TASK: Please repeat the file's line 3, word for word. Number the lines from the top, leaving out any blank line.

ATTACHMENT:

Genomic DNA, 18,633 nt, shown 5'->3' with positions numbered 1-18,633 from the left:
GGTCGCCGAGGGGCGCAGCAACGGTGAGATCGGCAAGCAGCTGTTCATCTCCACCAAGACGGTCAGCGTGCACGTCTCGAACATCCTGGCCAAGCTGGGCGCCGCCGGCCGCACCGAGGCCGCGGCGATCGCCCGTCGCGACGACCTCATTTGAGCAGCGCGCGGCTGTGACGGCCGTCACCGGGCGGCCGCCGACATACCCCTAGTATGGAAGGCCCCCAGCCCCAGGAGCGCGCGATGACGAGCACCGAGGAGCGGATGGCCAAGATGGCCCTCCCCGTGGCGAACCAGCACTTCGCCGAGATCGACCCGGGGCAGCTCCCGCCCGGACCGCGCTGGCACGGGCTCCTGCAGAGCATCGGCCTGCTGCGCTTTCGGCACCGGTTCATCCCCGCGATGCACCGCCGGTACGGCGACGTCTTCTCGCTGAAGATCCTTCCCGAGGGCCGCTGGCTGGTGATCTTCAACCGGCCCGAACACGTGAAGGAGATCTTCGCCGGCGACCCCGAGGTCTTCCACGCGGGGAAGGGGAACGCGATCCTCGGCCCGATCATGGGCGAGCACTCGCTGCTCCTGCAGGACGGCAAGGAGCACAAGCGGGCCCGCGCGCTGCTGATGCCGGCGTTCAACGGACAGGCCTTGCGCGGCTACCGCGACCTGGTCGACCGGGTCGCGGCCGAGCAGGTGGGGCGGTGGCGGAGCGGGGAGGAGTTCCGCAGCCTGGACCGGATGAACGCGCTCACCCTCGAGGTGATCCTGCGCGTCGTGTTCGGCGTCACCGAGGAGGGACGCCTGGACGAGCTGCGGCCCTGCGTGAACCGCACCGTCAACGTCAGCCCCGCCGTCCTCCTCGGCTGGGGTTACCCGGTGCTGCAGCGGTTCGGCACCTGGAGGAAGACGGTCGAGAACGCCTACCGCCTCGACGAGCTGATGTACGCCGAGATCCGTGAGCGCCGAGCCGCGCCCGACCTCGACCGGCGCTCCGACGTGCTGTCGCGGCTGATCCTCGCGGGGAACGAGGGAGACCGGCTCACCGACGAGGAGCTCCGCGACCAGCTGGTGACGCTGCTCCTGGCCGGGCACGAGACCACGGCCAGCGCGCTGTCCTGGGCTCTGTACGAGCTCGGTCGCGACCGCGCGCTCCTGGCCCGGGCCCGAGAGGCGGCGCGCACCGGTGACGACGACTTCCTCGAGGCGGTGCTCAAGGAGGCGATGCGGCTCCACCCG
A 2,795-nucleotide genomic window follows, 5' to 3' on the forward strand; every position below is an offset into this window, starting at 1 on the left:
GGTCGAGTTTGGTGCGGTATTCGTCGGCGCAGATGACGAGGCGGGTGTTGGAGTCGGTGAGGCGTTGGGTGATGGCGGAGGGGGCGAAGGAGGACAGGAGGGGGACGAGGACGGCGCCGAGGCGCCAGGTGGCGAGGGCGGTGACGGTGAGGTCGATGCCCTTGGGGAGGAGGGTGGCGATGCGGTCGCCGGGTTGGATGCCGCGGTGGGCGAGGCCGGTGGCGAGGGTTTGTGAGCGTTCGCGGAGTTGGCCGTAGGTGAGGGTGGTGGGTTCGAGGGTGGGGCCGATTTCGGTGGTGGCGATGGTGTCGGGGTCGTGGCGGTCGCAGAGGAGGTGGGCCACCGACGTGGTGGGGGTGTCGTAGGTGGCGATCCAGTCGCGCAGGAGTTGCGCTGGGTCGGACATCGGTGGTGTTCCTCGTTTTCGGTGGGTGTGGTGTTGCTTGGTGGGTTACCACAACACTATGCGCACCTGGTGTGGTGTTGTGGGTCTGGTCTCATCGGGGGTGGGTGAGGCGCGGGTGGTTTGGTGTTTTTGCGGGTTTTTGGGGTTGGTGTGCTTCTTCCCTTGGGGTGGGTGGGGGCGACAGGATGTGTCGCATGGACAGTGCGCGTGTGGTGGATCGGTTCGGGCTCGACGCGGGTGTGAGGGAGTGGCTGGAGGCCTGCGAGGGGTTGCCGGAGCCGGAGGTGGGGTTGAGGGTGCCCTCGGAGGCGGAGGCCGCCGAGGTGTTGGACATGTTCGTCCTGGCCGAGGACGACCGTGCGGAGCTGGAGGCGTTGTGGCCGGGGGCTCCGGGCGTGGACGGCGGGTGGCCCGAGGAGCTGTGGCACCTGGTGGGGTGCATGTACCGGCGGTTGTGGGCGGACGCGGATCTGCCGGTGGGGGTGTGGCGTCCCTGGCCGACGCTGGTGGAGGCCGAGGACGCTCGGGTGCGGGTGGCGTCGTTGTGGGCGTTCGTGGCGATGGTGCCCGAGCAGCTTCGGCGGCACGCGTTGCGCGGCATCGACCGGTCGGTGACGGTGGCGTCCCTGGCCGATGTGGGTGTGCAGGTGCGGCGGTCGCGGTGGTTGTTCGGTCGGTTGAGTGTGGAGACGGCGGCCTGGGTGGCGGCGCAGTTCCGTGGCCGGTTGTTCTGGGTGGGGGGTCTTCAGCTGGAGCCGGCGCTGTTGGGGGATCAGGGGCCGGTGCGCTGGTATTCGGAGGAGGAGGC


A 2,795-nucleotide genomic window follows, 5' to 3' on the forward strand; every position below is an offset into this window, starting at 1 on the left: